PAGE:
Medieval rings are typically set with uncut but polished stones (called cabochons) because the stone itself was considered God's creation, not to be altered artificially by man. For the same reason, there was a taboo about the mixing of colors in the workshops of painters and their assistants. Two types of rings abound in the Gothic era. The first is the stirrup ring, made in the shape of a horse's stirrup and nearly always set with a cabochon sapphire. Many of these have been discovered in the tombs of the bishops for whom they were made. The second is the tart mold ring, adorned with different precious stones in a box or circular setting the underside of which resembles a pie plate. Other types of rings also proliferate: for example, nominative rings with circular inscriptions used for sealing, black letter rings with amatory sayings on the bands, iconographic rings with standing figures of saints that served to protect the wearer, etc. Claw and box settings both occur in Gothic rings, but eventually the claw setting naturally evolves into the most popular late Gothic type of gemstone ring, the cusped ring, in which the collet consists of decorated lobes between the remnants of claws. It is this type of ring that continues into the early Renaissance and occurs in Gerard David's painting.

    An art history of medieval rings has yet to be written (see, however, Hindman et al., 2007), but a few preliminary observations can nevertheless be made. The streamlined form of the stirrup ring, arching upward to the bezel that forms an integral part of it, recalls the aesthetic of the unification of the wall in Gothic cathedrals with the ribs springing seamlessly to the arched vaults. Tart mould rings take inspiration from the architectonic forms of capitals and their bases. The ridged bezel of the iconographic ring adorned with standing saints in niello reiterates in miniature format the closed wings of a painted altarpiece, its figures painted in grisaille. Iconographic rings, as well as other devotional types of rings, find their parallels in the suffrages, or prayers of protection to special saints that accompany Books of Hours.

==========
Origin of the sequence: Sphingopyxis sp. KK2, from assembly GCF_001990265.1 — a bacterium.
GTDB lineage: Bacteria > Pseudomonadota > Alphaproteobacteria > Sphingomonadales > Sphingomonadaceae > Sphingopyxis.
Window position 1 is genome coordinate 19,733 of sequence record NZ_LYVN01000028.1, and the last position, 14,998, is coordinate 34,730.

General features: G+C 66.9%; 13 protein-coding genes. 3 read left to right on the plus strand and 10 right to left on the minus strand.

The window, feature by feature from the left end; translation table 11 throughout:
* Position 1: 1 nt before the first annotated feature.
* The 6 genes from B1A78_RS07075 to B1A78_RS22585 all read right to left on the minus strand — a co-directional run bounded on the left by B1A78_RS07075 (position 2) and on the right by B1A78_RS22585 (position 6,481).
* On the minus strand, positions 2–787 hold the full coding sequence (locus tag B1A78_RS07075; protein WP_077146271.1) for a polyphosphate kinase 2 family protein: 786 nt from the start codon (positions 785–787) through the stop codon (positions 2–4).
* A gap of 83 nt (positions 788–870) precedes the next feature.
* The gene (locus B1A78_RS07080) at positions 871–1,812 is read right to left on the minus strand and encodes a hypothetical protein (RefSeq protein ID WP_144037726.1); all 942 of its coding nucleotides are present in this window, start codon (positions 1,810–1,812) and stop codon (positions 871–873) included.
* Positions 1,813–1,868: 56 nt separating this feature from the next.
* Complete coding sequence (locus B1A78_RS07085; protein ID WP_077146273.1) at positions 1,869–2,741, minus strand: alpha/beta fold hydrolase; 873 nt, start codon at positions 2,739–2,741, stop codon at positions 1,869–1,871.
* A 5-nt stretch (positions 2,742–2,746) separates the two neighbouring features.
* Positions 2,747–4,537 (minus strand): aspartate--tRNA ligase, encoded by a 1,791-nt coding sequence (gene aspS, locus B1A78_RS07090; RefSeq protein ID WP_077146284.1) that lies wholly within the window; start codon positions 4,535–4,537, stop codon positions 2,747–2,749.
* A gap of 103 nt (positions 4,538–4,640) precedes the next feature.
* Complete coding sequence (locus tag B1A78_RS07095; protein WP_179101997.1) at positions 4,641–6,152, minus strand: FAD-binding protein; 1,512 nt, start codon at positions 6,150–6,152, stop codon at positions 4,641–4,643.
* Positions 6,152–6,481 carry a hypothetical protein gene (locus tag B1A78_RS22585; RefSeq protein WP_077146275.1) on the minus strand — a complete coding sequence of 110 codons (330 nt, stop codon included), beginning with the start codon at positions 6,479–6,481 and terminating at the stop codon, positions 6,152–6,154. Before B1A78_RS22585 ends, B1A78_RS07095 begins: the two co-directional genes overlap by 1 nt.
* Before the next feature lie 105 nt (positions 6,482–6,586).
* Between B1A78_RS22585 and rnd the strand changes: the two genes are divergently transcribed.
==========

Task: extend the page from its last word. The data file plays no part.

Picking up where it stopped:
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Gold and Sapphire Ring

France, 13th century
Gold, sapphire
Weight 2.0 gr.; circumference 56.45 mm.; US size 7 3/4; UK size P 1/2

USD $15,000

In the Middle Ages rings with single gemstones set in gold or silver, were highly fashionable and worn by the wealthy. These would often have a personal meaning for the wearer and the beliefs and superstitions surrounding them were wide ranging. The protective qualities of the sapphire included chastity, the properties of detecting poison and being beneficial for ailments of the eyes, and last but not least for the heart and romantic love. In general, sapphires in medieval times were a privilege of the clergy and worn as a symbol of their divine powers. During the investiture of a bishop or high-ranking abbot a ring was given as a symbol of their marriage to the Church and as a sign of authority. The ring type remained popular into the fourteenth century and is found throughout Western Europe, in England, France, Germany and Denmark. The simplicity of the setting, often described as “pie-dish” because of its shape, enhanced the natural shape of the gemstone which was left with its flaws and simply polished.

Description:
Gold ring with D-section hoop, slightly wider towards the shoulders. Small rectangular panels on either end support the almost round-shaped bezel with conical base and flat underside. The sapphire en cabochon is set with a wide concave rim. The ring shows signs of age and is in good wearable condition 

Provenance:
Said to have been found in the nineteenth century in a field near the ruins of Ferrette Castle in the Upper Rhine Valley (Alsace). In 1271 the castle and town were sold to the Bishops of Basle.

Literature:
For similar rings of this type with varying shaped bezels and hoops, see examples in the British Museum (Oman 1974, plate 14, A & B); the Nationalmuseum Copenhagen (Lindahl, 2003, nos. 96-7), the Hanns-Ulrich Haedeke Collection (Haedeke 2000, no. 136); the Hashimoto Collection, National Museum of Western Art, Tokyo (Scarisbrick 2004, no. 112); the Alice and Louis Koch Collection, in the Swiss National Museum, Zurich (Chadour 1994, vol. 1, no. 566 with further examples). The sapphire with its dark blue hue may have come from the region of Riou Pezouillou, near Puy en Velay (Haute-Loire).

Reference number: 891